Calling in is an approach aimed at encouraging someone to change their problematic or harmful behavior by inviting them into a conversation with the goal of listening and building mutual understanding.
For example, a preceptor might “call in” a colleague by pulling them aside in private and asking questions such as, “What was your intention when you said [problematic or harmful words]?” or “Can you help me understand what was going on when you [engaged in problematic or harmful behavior]?”
When calling someone in, it is important to listen with compassion, patience, and empathy while also being frank about the harmful effects of the person’s actions or words in order to help them understand.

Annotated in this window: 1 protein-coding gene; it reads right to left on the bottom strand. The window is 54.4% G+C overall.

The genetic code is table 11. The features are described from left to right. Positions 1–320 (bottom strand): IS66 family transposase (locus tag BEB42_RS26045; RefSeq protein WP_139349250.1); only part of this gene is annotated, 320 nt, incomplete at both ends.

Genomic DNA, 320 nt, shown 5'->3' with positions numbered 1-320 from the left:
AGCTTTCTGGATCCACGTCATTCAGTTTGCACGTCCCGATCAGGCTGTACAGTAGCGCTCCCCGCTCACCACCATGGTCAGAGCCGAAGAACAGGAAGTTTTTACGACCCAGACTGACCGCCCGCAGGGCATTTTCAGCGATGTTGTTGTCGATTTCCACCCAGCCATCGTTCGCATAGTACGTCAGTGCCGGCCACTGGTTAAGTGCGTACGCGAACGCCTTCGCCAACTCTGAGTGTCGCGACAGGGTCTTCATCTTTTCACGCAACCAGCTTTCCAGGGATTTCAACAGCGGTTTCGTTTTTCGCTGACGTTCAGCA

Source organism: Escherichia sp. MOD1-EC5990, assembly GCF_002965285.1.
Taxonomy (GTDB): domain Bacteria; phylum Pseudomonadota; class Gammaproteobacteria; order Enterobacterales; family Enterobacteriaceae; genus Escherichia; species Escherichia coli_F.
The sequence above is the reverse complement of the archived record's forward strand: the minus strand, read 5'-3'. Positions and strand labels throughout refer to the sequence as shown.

This approach is appropriate for situations in which you have an established relationship with the other person and you both hold similar levels of power, making it safe to have such a conversation. It is not appropriate for addressing major issues such as sexual misconduct or egregious racial microaggressions, especially when there are significant differences in power involved.
“Calling in” stands in contrast to a “calling out” approach, which involves openly challenging and shutting down unacceptable behavior in the moment.